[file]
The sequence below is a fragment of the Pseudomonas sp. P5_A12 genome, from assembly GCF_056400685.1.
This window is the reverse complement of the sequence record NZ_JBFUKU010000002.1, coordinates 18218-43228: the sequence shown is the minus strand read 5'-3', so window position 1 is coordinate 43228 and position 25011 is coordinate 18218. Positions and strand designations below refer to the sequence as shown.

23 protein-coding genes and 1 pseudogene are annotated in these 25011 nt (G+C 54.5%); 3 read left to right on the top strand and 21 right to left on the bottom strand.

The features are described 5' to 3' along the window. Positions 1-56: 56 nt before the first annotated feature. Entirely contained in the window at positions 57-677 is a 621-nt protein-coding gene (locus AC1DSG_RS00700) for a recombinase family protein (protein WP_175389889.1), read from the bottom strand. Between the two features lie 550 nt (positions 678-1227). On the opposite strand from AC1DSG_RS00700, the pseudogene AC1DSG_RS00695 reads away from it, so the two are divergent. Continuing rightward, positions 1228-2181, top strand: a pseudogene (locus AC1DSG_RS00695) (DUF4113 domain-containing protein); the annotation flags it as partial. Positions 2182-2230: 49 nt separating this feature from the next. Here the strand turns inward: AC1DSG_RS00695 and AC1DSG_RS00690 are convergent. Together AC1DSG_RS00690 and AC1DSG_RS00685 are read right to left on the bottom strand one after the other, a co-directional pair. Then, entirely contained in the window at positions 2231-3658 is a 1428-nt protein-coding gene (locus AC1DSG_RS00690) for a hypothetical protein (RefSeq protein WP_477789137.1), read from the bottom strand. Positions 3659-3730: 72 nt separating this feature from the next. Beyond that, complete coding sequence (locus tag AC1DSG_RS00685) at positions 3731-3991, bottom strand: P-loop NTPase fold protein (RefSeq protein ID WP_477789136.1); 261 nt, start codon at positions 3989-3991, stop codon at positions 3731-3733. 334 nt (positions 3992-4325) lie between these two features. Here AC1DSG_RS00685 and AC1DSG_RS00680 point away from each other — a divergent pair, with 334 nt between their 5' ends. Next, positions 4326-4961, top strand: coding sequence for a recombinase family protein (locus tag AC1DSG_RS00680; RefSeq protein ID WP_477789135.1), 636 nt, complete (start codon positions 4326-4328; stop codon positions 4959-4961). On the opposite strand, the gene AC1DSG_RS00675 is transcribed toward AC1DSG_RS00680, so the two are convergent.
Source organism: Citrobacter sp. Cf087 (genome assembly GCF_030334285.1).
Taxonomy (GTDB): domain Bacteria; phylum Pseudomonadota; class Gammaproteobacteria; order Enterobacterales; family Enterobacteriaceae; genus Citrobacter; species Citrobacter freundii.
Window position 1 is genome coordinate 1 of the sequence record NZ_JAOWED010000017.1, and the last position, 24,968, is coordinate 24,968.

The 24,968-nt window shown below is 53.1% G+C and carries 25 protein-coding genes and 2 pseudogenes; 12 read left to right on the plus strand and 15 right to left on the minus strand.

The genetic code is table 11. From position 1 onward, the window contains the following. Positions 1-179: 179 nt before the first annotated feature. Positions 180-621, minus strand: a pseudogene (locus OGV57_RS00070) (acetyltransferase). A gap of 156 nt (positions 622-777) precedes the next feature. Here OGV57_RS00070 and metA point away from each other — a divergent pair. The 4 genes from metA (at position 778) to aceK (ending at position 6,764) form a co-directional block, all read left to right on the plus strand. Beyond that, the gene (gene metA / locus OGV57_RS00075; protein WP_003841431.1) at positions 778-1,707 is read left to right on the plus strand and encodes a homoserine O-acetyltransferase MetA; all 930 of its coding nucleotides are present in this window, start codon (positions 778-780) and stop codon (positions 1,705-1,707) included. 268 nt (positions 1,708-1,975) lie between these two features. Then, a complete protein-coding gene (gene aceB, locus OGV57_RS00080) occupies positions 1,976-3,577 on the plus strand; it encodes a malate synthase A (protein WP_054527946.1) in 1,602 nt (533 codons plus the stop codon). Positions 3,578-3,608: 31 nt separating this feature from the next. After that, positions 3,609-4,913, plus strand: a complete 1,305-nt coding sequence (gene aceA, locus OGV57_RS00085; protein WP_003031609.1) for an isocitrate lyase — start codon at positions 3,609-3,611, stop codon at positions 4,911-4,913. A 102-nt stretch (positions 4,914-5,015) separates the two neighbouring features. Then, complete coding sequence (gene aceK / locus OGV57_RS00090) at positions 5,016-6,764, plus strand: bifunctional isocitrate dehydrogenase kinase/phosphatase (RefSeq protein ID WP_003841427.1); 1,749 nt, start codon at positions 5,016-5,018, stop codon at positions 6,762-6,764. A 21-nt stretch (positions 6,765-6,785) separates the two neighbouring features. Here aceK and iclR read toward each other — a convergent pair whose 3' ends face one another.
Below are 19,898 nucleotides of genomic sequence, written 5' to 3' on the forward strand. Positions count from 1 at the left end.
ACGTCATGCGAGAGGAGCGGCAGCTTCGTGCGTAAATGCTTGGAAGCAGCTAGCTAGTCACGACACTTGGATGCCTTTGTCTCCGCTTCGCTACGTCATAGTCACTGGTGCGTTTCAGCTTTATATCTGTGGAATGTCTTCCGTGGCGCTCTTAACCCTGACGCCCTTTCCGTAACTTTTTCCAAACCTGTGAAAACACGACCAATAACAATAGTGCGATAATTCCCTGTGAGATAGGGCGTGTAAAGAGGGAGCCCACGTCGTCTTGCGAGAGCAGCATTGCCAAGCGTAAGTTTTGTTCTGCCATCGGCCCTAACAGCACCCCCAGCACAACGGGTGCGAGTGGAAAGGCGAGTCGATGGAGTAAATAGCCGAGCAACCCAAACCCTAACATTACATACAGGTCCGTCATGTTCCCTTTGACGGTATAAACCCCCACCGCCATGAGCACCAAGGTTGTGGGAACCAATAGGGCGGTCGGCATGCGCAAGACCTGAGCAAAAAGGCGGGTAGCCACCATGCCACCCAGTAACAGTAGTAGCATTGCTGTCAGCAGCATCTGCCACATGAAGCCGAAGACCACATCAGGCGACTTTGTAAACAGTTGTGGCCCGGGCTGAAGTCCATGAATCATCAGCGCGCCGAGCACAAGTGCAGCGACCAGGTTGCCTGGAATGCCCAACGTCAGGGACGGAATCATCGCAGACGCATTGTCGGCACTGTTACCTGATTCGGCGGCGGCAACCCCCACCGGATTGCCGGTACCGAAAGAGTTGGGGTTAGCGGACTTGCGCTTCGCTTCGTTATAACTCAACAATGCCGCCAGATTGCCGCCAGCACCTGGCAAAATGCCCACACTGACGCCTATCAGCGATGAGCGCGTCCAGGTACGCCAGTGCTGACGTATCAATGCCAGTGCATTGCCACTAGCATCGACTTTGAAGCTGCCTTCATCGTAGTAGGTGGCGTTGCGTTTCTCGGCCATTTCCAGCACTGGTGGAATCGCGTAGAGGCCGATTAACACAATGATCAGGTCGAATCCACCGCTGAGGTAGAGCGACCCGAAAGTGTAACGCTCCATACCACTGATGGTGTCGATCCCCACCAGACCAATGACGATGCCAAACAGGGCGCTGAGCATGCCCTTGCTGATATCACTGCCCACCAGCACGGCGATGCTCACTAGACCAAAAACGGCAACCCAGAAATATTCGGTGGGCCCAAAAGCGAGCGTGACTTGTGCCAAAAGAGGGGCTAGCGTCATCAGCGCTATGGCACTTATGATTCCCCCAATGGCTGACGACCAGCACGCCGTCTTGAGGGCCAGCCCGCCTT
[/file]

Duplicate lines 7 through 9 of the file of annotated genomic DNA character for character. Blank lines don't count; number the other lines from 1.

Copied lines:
Window position 1 is genome coordinate 1 of the sequence record NZ_JAOWED010000017.1, and the last position, 24,968, is coordinate 24,968.

The 24,968-nt window shown below is 53.1% G+C and carries 25 protein-coding genes and 2 pseudogenes; 12 read left to right on the plus strand and 15 right to left on the minus strand.

The genetic code is table 11. From position 1 onward, the window contains the following. Positions 1-179: 179 nt before the first annotated feature. Positions 180-621, minus strand: a pseudogene (locus OGV57_RS00070) (acetyltransferase). A gap of 156 nt (positions 622-777) precedes the next feature. Here OGV57_RS00070 and metA point away from each other — a divergent pair. The 4 genes from metA (at position 778) to aceK (ending at position 6,764) form a co-directional block, all read left to right on the plus strand. Beyond that, the gene (gene metA / locus OGV57_RS00075; protein WP_003841431.1) at positions 778-1,707 is read left to right on the plus strand and encodes a homoserine O-acetyltransferase MetA; all 930 of its coding nucleotides are present in this window, start codon (positions 778-780) and stop codon (positions 1,705-1,707) included. 268 nt (positions 1,708-1,975) lie between these two features. Then, a complete protein-coding gene (gene aceB, locus OGV57_RS00080) occupies positions 1,976-3,577 on the plus strand; it encodes a malate synthase A (protein WP_054527946.1) in 1,602 nt (533 codons plus the stop codon). Positions 3,578-3,608: 31 nt separating this feature from the next. After that, positions 3,609-4,913, plus strand: a complete 1,305-nt coding sequence (gene aceA, locus OGV57_RS00085; protein WP_003031609.1) for an isocitrate lyase — start codon at positions 3,609-3,611, stop codon at positions 4,911-4,913. A 102-nt stretch (positions 4,914-5,015) separates the two neighbouring features. Then, complete coding sequence (gene aceK / locus OGV57_RS00090) at positions 5,016-6,764, plus strand: bifunctional isocitrate dehydrogenase kinase/phosphatase (RefSeq protein ID WP_003841427.1); 1,749 nt, start codon at positions 5,016-5,018, stop codon at positions 6,762-6,764. A 21-nt stretch (positions 6,765-6,785) separates the two neighbouring features. Here aceK and iclR read toward each other — a convergent pair whose 3' ends face one another.